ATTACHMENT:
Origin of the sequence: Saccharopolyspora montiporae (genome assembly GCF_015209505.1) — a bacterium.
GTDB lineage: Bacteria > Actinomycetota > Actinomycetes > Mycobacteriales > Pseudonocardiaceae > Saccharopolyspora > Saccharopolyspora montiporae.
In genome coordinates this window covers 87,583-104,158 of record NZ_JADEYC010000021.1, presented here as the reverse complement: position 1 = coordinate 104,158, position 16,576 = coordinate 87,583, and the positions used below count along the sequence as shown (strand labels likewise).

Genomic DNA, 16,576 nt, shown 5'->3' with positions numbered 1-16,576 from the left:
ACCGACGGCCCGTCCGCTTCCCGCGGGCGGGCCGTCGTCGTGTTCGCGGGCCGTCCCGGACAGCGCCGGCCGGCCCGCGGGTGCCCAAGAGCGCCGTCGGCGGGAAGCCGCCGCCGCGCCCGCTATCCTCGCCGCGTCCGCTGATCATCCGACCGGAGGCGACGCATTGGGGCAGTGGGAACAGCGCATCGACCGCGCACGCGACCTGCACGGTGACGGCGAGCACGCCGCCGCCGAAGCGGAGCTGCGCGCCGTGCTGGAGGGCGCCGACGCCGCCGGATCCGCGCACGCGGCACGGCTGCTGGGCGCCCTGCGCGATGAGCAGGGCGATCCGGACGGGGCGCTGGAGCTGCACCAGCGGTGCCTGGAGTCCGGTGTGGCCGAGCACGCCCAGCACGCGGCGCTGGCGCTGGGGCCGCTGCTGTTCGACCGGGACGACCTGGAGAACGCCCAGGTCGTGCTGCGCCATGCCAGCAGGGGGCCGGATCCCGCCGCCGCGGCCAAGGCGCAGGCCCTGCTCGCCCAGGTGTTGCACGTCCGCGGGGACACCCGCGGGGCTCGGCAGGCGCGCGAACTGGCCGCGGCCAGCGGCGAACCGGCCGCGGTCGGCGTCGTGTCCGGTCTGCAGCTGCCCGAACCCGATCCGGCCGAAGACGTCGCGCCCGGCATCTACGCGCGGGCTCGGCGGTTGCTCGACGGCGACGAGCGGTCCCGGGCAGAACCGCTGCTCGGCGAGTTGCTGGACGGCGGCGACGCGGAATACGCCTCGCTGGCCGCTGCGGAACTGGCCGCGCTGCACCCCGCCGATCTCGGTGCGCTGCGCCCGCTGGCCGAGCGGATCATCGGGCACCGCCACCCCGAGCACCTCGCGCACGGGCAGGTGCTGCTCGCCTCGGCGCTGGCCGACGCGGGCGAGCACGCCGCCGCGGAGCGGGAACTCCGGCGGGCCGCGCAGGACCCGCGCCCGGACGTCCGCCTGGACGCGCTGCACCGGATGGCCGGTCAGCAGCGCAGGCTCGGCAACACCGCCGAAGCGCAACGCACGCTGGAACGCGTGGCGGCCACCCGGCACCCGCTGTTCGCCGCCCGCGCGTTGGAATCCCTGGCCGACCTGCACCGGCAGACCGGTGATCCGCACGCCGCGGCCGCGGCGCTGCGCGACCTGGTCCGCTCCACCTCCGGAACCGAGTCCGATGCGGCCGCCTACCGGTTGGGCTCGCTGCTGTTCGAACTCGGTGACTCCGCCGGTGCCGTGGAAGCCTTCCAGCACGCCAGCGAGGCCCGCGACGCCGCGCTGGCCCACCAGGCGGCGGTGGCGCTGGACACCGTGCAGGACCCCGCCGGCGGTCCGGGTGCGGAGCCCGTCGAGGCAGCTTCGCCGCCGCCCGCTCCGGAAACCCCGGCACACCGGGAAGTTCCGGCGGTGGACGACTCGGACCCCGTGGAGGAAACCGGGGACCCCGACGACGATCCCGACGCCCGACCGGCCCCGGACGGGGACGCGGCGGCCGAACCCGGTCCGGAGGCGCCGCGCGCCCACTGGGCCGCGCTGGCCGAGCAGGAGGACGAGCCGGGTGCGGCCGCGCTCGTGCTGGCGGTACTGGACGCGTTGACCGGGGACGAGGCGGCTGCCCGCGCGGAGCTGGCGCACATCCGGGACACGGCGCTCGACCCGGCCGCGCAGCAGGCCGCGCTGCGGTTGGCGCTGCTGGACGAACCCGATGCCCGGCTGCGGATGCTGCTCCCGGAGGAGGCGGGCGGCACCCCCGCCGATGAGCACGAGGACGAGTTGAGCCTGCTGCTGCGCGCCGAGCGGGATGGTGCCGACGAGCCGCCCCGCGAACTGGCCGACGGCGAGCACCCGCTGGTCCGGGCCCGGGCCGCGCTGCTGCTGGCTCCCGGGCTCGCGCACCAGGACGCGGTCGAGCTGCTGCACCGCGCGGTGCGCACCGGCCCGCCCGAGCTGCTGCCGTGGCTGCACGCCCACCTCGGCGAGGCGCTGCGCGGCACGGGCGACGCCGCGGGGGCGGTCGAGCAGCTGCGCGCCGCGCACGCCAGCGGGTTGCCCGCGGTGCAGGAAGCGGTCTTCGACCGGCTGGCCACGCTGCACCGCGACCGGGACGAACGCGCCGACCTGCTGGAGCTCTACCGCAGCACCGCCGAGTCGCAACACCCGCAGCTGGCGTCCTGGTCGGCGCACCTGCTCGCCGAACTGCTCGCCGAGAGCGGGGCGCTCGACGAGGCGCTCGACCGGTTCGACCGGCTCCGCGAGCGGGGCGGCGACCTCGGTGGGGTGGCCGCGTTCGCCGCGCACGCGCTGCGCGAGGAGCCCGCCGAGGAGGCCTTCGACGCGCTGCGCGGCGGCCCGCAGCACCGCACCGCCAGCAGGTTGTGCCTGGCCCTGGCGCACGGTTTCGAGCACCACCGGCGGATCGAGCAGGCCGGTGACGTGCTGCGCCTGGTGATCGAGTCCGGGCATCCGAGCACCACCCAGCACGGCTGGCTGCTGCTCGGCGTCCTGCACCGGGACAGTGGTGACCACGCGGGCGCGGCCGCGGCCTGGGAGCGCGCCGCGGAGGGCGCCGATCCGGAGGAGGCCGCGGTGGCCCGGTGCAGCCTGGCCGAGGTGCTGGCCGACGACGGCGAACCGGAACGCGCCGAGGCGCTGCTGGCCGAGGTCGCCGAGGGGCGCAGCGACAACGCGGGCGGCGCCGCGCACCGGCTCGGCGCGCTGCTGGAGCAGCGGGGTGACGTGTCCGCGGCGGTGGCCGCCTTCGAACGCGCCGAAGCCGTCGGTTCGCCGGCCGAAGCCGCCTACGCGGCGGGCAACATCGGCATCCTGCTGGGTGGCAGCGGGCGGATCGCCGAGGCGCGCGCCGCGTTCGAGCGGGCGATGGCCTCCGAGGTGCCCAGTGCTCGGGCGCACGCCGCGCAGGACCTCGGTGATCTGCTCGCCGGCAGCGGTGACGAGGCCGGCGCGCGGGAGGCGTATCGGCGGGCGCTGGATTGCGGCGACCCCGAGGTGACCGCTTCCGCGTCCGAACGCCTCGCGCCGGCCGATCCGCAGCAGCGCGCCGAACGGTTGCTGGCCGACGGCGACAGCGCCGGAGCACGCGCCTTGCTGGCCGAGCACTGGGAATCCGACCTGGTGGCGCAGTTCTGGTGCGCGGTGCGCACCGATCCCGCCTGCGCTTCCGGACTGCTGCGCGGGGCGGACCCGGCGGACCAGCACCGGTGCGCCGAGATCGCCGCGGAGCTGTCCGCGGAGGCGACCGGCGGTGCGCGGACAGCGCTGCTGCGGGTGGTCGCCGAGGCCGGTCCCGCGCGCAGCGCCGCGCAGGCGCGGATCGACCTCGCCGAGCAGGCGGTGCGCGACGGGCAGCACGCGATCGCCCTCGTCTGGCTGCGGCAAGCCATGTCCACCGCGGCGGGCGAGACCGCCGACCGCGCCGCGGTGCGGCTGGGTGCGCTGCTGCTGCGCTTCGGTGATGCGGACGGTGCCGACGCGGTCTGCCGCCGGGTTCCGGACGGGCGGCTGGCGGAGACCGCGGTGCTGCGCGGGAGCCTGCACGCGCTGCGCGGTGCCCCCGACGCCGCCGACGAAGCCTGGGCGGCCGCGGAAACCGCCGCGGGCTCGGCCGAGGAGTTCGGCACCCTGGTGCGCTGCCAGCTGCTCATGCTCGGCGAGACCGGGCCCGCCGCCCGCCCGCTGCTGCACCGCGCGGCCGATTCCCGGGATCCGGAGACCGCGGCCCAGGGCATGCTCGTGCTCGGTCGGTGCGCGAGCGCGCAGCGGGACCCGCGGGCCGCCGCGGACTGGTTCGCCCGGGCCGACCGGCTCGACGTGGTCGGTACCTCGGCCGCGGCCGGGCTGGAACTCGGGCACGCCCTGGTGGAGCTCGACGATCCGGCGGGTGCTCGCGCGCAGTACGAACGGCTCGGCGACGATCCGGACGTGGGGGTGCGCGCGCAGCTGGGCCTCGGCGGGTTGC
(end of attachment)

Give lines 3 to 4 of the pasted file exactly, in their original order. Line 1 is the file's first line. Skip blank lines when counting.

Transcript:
In genome coordinates this window covers 87,583-104,158 of record NZ_JADEYC010000021.1, presented here as the reverse complement: position 1 = coordinate 104,158, position 16,576 = coordinate 87,583, and the positions used below count along the sequence as shown (strand labels likewise).

Genomic DNA, 16,576 nt, shown 5'->3' with positions numbered 1-16,576 from the left: